When an individual or a company faces insolvency or bankruptcy, they may be tempted to transfer their assets at a value lower than their actual worth to prevent their creditors from seizing them. These transactions at an undervalue can be challenged under UK law to ensure that creditors receive fair treatment. In this blog post, we will take a closer look at the rules governing transactions at an undervalue in UK bankruptcy law, including their definition and time frames.
Transactions at an Under Value Prior to an Individual Voluntary Arrangement
he rules governing transactions at an undervalue in bankruptcy law also extend to Individual Voluntary Arrangements (IVAs), meaning that any transfers of assets at an undervalue made prior to entering into an IVA may be challenged by the appointed supervisor of the arrangement. It’s important to note that the same rules and time frames that apply to bankruptcy cases also apply to IVAs. Therefore, it’s crucial to understand these rules and seek professional advice to ensure that you’re aware of your rights and obligations and that you’re protecting your assets appropriately.
Time Frames for Challenging Transactions at an Undervalue
In UK bankruptcy law, the time frame for challenging a transaction at an undervalue depends on the relationship between the debtor and the recipient of the asset. For transactions with connected parties, such as family members, business partners, or directors of the company, the time frame is two years prior to the onset of insolvency or bankruptcy. For transactions with parties who are not connected, the time frame is only six months prior to the onset of insolvency or bankruptcy.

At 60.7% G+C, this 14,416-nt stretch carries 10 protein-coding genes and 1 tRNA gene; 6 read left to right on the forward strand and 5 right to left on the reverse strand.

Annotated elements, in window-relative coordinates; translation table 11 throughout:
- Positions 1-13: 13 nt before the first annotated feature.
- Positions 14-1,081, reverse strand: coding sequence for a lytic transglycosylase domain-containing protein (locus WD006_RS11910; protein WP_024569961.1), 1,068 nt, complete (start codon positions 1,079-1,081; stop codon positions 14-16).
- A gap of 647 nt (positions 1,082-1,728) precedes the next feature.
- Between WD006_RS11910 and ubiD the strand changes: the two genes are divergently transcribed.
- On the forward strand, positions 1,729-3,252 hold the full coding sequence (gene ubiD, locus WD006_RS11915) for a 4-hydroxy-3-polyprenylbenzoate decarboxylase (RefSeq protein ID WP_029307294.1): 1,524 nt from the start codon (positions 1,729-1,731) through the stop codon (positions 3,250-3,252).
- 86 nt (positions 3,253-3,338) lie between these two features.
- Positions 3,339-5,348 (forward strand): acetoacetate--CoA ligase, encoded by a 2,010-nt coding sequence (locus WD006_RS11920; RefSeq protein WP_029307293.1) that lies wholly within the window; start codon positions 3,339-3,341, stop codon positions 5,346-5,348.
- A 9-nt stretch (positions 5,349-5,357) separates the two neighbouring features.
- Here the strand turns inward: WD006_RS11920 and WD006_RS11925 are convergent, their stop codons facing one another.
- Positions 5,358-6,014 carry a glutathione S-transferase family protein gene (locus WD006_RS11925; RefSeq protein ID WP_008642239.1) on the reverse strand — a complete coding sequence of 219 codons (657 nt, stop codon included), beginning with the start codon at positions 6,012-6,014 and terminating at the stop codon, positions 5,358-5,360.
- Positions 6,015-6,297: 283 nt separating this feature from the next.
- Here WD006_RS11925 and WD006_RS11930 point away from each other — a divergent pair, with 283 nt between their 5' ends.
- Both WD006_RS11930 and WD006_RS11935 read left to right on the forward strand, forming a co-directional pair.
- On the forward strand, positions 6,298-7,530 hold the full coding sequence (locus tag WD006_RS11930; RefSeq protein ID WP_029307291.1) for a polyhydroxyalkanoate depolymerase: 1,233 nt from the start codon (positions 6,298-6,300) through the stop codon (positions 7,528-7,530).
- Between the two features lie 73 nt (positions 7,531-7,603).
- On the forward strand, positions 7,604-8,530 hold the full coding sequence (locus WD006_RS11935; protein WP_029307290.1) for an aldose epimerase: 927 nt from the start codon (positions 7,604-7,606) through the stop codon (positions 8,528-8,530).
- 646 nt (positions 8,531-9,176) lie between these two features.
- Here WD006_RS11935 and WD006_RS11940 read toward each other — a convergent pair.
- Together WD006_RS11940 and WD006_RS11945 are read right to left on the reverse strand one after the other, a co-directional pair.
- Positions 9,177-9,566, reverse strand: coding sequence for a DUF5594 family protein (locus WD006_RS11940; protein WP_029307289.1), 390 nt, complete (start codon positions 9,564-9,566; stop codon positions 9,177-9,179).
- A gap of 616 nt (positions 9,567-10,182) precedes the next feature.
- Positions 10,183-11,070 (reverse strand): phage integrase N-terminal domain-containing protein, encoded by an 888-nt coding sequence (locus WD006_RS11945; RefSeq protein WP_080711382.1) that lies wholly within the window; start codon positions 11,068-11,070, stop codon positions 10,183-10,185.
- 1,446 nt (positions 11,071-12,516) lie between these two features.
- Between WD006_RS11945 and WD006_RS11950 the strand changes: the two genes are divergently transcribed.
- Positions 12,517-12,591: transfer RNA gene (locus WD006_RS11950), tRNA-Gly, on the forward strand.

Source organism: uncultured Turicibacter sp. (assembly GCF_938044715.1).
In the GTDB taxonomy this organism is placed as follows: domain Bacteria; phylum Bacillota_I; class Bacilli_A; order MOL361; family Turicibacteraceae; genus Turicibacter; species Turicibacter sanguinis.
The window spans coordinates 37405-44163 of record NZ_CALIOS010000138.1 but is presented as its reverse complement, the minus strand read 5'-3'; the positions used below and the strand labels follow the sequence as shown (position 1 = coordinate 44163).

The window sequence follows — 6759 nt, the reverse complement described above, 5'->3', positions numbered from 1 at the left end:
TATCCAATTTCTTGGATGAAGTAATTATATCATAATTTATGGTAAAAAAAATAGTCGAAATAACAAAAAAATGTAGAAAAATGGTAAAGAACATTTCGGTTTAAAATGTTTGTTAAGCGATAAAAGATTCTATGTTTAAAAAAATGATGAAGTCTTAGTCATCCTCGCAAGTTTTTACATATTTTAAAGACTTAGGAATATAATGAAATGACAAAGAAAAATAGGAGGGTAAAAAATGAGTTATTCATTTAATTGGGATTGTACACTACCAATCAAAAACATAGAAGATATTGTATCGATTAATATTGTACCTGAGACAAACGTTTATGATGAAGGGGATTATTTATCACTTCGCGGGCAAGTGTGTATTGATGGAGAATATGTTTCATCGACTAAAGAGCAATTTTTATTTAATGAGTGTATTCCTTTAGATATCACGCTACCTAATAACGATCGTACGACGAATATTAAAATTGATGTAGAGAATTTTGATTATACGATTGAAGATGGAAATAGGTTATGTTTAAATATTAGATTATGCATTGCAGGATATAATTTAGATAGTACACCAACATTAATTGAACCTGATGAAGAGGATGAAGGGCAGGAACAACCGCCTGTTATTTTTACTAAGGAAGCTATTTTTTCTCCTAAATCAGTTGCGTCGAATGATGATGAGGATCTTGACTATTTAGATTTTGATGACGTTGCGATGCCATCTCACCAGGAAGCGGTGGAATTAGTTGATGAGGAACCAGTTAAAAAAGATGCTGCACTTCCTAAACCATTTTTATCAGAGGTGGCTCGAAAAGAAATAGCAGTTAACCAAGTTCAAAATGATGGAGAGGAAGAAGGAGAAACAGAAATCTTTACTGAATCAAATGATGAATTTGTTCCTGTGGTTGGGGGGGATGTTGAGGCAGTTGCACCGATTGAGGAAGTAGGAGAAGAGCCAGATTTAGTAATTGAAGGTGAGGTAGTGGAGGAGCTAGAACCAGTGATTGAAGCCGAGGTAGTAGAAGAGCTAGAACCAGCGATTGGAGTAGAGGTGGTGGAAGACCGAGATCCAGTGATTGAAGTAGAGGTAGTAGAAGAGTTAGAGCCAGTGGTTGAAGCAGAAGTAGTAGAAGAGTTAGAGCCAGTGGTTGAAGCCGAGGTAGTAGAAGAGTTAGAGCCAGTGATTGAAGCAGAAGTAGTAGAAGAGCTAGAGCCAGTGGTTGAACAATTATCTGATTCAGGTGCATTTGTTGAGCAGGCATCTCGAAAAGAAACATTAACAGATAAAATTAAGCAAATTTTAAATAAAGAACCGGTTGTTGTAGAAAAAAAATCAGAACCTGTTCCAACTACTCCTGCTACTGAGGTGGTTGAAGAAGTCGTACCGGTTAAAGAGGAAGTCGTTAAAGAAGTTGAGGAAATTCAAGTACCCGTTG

It’s worth noting that even if a transaction occurred outside of these time frames, it may still be challenged if the debtor was insolvent at the time of the transfer or became insolvent as a result of it.
Challenging Transactions at an Undervalue
To challenge a transaction at an undervalue, the liquidator or administrator appointed to manage the bankruptcy process must apply to the court for an order to reverse the transfer of the asset. The court will consider several factors to determine whether a transaction at an undervalue has occurred, including whether the debtor received adequate consideration for the transfer, and whether the transaction was made in good faith and for a legitimate commercial purpose.
If the court finds that a transaction at an undervalue has occurred, it can order the asset to be returned to the debtor’s estate. This can include any gifts or transfers made to family or friends, as well as sales of assets at less than their true value.
In summary, transactions at an undervalue can have serious consequences for debtors and their creditors. It’s essential to understand the rules governing these types of transactions in bankruptcy law and the time frames for challenging them. Seeking professional advice is recommended to ensure that you understand your rights and obligations under the law. By being aware of these rules and time frames, you can help to ensure that your assets are protected and that your creditors receive fair treatment.